that allow for a quick realization of the designs captured by the game event and minigame
description format(s), along with the storyboards for visual design.
A MODULAR ARCHITECTURE
In the beginning, we envisioned the realization of our climate game as a first-person
perspective role-playing game in a 3D immersive environment as for example
supported by the Half Life 2 SDK, with which we gained experience in creating
a search the hidden treasure game in a detailed 3D virtual replica
of our faculty.
However, we soon realized that the use of such a development platform,
would require far too much work, given the complexity of our design.
So, instead of totally giving up on immersion, we decided to use flash
indeed as a poor-man's substitute for real 3D immersion,
which, using flash interactive animations, has as an additional benefit
that it can be used to play games online, in a web browser.
Together with the Flex 2 SDK, which recently became open source,
flash offers a rich internet application (RIA) toolkit,
that is sufficiently versatile for creating (online) games,
that require, in relation to console games or highly realistic narrative
games like Half Life, a comparatively moderate development effort.
To allow for component-wise development, we choose for a modular architecture,
with four basic modules and three (variants) of integration modules, as indicated below, in fig 5.
Fig 2. Clima Futura Architecture
In addition, we would like to develop a facility that allows players
not only to submit their own video material, but also to
build or modify their own minigames, which might then be included in the collection
of minigames provided by Clima Futura.
These argument types are related to what we have previously characterized as,
respectively, logos, arguments based on logic, reason and factual data,
pathos, arguments that appeal to the emotion(s) of the audience,
and ethos, which in essence does an appeal on the belief in the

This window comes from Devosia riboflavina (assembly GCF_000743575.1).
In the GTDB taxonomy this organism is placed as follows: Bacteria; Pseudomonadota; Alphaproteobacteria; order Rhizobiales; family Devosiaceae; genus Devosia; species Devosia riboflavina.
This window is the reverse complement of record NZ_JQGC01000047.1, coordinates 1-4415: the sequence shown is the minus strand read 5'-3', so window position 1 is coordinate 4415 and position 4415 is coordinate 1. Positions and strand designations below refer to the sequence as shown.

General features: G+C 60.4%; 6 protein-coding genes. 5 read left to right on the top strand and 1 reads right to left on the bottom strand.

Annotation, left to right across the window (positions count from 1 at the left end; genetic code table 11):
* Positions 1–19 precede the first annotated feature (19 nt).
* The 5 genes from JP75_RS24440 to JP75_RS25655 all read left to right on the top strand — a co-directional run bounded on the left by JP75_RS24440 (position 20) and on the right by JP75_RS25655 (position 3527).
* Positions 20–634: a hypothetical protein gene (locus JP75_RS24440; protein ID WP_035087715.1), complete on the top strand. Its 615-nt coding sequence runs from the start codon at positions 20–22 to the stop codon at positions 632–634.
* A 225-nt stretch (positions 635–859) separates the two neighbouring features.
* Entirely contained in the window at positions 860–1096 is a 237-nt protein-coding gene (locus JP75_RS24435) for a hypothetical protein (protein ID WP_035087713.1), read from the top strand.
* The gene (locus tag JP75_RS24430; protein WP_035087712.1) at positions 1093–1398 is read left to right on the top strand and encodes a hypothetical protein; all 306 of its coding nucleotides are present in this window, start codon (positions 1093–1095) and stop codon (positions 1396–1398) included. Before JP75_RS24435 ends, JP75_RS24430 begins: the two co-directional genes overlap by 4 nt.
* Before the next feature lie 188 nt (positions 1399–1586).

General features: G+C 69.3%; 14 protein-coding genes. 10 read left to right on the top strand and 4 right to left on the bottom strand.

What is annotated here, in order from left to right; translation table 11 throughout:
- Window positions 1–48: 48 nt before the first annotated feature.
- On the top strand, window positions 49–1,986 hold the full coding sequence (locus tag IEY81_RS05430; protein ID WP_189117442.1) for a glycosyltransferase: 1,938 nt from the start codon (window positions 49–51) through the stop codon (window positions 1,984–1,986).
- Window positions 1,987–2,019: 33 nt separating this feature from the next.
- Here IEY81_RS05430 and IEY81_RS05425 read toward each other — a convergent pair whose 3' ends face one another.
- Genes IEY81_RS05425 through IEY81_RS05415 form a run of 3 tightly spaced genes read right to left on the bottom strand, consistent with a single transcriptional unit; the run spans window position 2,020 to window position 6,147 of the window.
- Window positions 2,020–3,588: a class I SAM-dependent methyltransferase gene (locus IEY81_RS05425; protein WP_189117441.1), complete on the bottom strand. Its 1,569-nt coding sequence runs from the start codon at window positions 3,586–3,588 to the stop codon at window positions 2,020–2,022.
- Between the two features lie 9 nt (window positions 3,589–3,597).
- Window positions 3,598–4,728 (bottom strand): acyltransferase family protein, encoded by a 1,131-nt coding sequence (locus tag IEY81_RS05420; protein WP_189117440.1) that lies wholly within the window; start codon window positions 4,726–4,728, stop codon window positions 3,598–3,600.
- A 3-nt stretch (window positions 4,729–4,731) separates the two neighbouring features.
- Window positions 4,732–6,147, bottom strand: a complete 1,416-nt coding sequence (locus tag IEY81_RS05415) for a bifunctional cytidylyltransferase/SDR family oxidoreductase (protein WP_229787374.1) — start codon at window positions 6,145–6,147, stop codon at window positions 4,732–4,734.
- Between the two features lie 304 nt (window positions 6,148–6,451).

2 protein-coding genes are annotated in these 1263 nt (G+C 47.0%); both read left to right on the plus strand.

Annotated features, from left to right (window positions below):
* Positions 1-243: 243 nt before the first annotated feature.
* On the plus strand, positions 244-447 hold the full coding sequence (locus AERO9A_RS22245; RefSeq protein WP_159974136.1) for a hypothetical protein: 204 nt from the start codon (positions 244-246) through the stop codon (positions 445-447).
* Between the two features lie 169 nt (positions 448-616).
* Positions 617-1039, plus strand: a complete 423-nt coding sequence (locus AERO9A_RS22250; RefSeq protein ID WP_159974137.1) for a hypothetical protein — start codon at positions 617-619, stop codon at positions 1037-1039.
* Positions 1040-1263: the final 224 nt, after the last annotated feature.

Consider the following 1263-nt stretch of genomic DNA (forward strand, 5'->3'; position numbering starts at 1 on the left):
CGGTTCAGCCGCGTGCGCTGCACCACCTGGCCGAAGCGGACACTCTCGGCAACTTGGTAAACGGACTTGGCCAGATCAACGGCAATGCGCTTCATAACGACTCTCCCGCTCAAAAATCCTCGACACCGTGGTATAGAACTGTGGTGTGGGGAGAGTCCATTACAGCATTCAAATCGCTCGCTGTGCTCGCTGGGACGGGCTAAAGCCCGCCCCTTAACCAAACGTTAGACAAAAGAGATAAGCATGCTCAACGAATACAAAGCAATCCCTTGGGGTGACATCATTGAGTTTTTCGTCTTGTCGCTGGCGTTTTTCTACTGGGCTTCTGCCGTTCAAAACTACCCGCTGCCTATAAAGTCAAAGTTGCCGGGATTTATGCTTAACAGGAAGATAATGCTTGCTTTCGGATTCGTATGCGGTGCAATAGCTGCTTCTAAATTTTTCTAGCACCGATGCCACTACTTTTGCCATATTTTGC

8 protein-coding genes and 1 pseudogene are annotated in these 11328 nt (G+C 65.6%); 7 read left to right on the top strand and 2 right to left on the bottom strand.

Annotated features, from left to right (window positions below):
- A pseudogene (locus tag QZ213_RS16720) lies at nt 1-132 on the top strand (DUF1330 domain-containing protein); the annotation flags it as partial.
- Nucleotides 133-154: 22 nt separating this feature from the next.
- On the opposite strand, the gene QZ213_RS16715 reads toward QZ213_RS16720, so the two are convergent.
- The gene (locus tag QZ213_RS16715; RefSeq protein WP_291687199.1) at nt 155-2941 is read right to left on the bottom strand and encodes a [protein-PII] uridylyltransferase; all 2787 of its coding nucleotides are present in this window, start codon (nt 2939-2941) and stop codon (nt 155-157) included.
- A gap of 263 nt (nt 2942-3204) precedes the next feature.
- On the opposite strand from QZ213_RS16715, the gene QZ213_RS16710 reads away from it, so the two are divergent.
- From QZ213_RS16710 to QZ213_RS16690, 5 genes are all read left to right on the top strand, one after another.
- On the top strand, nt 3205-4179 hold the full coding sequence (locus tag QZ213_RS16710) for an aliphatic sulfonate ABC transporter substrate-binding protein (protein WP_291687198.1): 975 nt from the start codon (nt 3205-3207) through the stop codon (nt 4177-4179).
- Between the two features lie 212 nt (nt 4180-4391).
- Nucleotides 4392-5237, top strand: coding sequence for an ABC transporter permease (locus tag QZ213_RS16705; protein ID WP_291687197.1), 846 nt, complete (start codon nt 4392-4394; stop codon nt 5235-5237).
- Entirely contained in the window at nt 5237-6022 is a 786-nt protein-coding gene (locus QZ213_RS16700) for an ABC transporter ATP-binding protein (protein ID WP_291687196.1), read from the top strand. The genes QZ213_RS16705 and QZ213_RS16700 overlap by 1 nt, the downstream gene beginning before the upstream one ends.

trustworthiness of the speaker.
In Vox Populi, video fragments are annotated with meta-information to
allow for searching relevant material, supporting or opposing a particular viewpoint.
based on the users' preference, either a propagandist presentation can be chosen,
expressing a single point of view (POV), a binary commentator,
which shows arguments pro and con, or an
omniscient presenter (mind opener), which displays all viewpoints.
Although a research topic in itself, we would like to
develop a video content module (3), that provides flexible access
to the collection of video(s), and is media driven to the extent that video-material
can be added later, with proper annotation.
Together with in-game minigame building facilities, it would be in the spirit
of a participatory culture, to provide annotation facilities to the player(s)
of Clima Futura as well,
to comment on the relevance and status of the video material,
To present the concept of Clima Futura, we decided to have three central presenters (anchors)
and an expert-panel (choir),
that may comment on detailed scientific or technical issues. The presentation,
stressed the multi-disciplinary approach.
It covered the following topics, in the order of listing:
Although it too early to look back, we may on reflection
ask attention for another potential pitfall, that endangers any educational game,
once aptly expressed by Sartre in his criticism of l'esprit de serieux.
Indeed, we may become too serious!
In concluding our account of the design and development of Clima Futura,
we may refer to an ontology of humour,